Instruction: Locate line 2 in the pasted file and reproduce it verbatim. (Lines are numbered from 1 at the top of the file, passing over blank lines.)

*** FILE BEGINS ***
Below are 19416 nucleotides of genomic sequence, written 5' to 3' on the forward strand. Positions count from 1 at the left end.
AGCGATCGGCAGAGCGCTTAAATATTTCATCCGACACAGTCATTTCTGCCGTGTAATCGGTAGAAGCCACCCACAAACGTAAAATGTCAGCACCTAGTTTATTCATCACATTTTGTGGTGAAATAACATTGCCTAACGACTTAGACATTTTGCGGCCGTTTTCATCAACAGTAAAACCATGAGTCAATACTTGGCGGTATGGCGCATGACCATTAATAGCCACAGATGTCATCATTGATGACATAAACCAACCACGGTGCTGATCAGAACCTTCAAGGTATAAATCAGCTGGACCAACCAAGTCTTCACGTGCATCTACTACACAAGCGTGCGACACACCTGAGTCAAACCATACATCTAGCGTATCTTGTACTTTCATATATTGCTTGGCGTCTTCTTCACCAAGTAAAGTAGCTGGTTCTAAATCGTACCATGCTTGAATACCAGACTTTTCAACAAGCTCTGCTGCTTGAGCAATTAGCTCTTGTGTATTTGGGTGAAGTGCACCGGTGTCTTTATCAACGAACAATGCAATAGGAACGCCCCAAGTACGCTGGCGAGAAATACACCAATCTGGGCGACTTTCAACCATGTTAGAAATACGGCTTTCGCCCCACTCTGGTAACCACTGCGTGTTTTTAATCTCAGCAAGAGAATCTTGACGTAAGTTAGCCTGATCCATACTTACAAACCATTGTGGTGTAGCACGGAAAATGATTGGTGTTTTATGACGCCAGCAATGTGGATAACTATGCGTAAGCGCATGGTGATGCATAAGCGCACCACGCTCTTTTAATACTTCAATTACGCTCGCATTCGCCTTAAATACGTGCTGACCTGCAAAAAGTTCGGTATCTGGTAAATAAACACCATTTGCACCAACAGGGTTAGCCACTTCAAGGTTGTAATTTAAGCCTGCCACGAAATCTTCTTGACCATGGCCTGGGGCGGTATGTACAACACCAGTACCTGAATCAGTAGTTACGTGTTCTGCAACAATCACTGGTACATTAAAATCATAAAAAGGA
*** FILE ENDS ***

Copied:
AGCGATCGGCAGAGCGCTTAAATATTTCATCCGACACAGTCATTTCTGCCGTGTAATCGGTAGAAGCCACCCACAAACGTAAAATGTCAGCACCTAGTTTATTCATCACATTTTGTGGTGAAATAACATTGCCTAACGACTTAGACATTTTGCGGCCGTTTTCATCAACAGTAAAACCATGAGTCAATACTTGGCGGTATGGCGCATGACCATTAATAGCCACAGATGTCATCATTGATGACATAAACCAACCACGGTGCTGATCAGAACCTTCAAGGTATAAATCAGCTGGACCAACCAAGTCTTCACGTGCATCTACTACACAAGCGTGCGACACACCTGAGTCAAACCATACATCTAGCGTATCTTGTACTTTCATATATTGCTTGGCGTCTTCTTCACCAAGTAAAGTAGCTGGTTCTAAATCGTACCATGCTTGAATACCAGACTTTTCAACAAGCTCTGCTGCTTGAGCAATTAGCTCTTGTGTATTTGGGTGAAGTGCACCGGTGTCTTTATCAACGAACAATGCAATAGGAACGCCCCAAGTACGCTGGCGAGAAATACACCAATCTGGGCGACTTTCAACCATGTTAGAAATACGGCTTTCGCCCCACTCTGGTAACCACTGCGTGTTTTTAATCTCAGCAAGAGAATCTTGACGTAAGTTAGCCTGATCCATACTTACAAACCATTGTGGTGTAGCACGGAAAATGATTGGTGTTTTATGACGCCAGCAATGTGGATAACTATGCGTAAGCGCATGGTGATGCATAAGCGCACCACGCTCTTTTAATACTTCAATTACGCTCGCATTCGCCTTAAATACGTGCTGACCTGCAAAAAGTTCGGTATCTGGTAAATAAACACCATTTGCACCAACAGGGTTAGCCACTTCAAGGTTGTAATTTAAGCCTGCCACGAAATCTTCTTGACCATGGCCTGGGGCGGTATGTACAACACCAGTACCTGAATCAGTAGTTACGTGTTCTGCAACAATCACTGGTACATTAAAATCATAAAAAGGA